Our meeting was packed with useful SEO information that was easy to digest and implement.
Information from this meeting is going to be broken down into two parts. In Part 1, Mel covers some theory about search and information about ways to better optimize your site. In Part 2, Mel covers information about other strategies to improve SEO by incorporating other application resources and a few marketing strategies.
SEO can be a complicated and overwhelming topic to understand. For photographers, it is another skill to master, in addition to the on-going learning process of becoming better artists. Just with any form of technology, over time, changes are made to search algorithms which affect rankings for blogs or websites that showcase the work produced.
So many people have fallen in love with this craft that new sites and blogs pop up daily. Sites that are solely dedicated to photography and the personal journeys people embark. As Mel explained, a lot of these actions and needs fall back to some basic psychology concepts. Humans search to accommodate these needs in order to convert information into action, to educate ourselves for personal growth, to fulfill the need to connect with others, to experience something, and to help us develop and reinforce our sense of identity. We search to help find answers or solutions to questions like, “How does this information fit into my life?” And, to help us find interconnections, greater meaning, and inherent possibilities.
The boom of search began in the 1990s but search engines were not as advanced. One could search for “hot dog” and the results would yield a significant number of results with topics that barely relate to a “hot dog.” For example, “hot tea” or “dogs” to “puppies” would appear. Since then, the process has become more refined and advanced that people can find things that better align with their search topic.
Putting a lot of effort and time into websites and blogs will end up like an unrewarding activity when no measurable results can be tracked or measured. That is why it is important to build better signals with our SEO. These signals are important to search engines which rate on safety, performance, intent, and relevance. Photographers should be aware that their websites are monitored so they aren’t distributing malware and to ensure that it is ‘authoritative’. Authoritative meaning, as a photography site or blog, “this is the type of content my visitors can expect to find”–this ties into the website’s intent. The sites we publish should perform well where it is easy to navigate and that it loads quickly. Also, ensuring that your site is relevant means that you continually produce content that matches the visitor’s search query and that it is a popular destination for those searching for you.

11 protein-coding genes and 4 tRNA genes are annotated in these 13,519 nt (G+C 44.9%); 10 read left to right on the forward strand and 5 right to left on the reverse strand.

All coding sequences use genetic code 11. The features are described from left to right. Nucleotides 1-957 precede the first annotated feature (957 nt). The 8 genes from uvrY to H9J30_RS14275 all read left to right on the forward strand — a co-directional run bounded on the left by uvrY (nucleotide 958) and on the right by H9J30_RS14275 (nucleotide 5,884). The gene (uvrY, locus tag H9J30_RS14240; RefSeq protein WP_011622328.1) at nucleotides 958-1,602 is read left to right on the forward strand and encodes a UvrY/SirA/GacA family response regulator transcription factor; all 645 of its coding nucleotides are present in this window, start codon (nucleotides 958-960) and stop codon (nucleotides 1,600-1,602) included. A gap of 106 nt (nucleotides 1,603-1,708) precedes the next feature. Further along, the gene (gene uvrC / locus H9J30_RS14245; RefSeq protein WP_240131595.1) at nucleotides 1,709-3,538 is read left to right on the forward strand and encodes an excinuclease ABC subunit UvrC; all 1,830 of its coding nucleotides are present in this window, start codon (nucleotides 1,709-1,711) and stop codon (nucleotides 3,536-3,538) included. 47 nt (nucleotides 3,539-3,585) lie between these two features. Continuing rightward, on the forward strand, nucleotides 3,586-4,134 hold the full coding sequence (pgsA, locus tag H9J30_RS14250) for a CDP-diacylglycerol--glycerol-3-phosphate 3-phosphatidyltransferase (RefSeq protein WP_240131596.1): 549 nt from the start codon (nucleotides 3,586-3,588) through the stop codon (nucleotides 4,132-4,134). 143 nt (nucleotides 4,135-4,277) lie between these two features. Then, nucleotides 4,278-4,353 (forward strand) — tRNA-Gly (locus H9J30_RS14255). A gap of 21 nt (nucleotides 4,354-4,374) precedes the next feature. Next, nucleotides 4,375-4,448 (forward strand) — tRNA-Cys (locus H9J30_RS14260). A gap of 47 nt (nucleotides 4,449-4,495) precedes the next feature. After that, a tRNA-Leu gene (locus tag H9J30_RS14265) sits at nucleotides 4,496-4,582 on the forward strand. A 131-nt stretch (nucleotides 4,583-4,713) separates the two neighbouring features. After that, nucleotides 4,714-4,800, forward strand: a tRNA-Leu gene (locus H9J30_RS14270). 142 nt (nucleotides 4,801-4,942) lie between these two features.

In order to build better signals, we first should visualize an iceberg. The “tip of the iceberg” is just the small portion we see while on a ship while the parts that we don’t see are vast and significantly larger. The tip we see is equivalent to the URLs we see, your domain name, page titles, content and the keywords contained in the meta data portion of your site’s HTML. The submerged parts of the iceberg is equivalent to user experience (mobile & computers), social media, internal and external links, sitemaps, redirects to webmaster tools.
Taking these things into consideration, the main outcome of SEO is to increase visibility with “organic” and “natural” search for targeted/relevant terms in order to promote a positive “customer” experience. On-site optimization is the process that ties together technical optimization (ability for search spiders to crawl/index your site quickly/efficiently) and content/on-page optimization (prominence of keywords, content placement, and site structure). Off-site SEO then ties into the package by ensuring trust and authority from inbound signals though incoming trusted links or social media from authoritative sources.
In order to do this, obstacles need to be removed. Eliminate irrelevant content and links that appear on your site and by improving site speed and performance. Add keywords that are relevant and unique to your website with tools such as Google’s keyword planner. Ideal keywords are those with high volume, low competition, and yield a high value (high conversion rate/probability). Instead of using “photography” find a more unique keyword that pertains to your area of expertise, for example, “still life photography” which is a search term that is neither too broad or too vague.
Ensure that your site’s pages are optimized by tying in your focus keywords into the page title, page URL, H1 tag (the large, bold title of your blog entry or website page), and by ensuring that those keywords appear in the meta description (or the first few lines of your intro paragraph).
About Our Speaker
Mel Kreitz moved to San Francisco in 2008 where he started his career as a marketing manager. He has worked with start-ups to large companies like Yahoo! He was, also, a part of the Siri team with Apple. Mel currently works with e-Storm International as their Senior SEO manager.
Mel’s specialties include: Growth Hacking, Strategic Partnerships, SEO – Search Engine Optimization, Online Video Marketing, Analytics, Ad Copy & Content Writing, Landing Page Design and Optimization, Link Building Campaign, Viral Marketing, Social Media Optimization, Consulting, Teaching.
This blog was submitted by Celeste Wyrick, San Francisco Bay Area PAC chapter leader.
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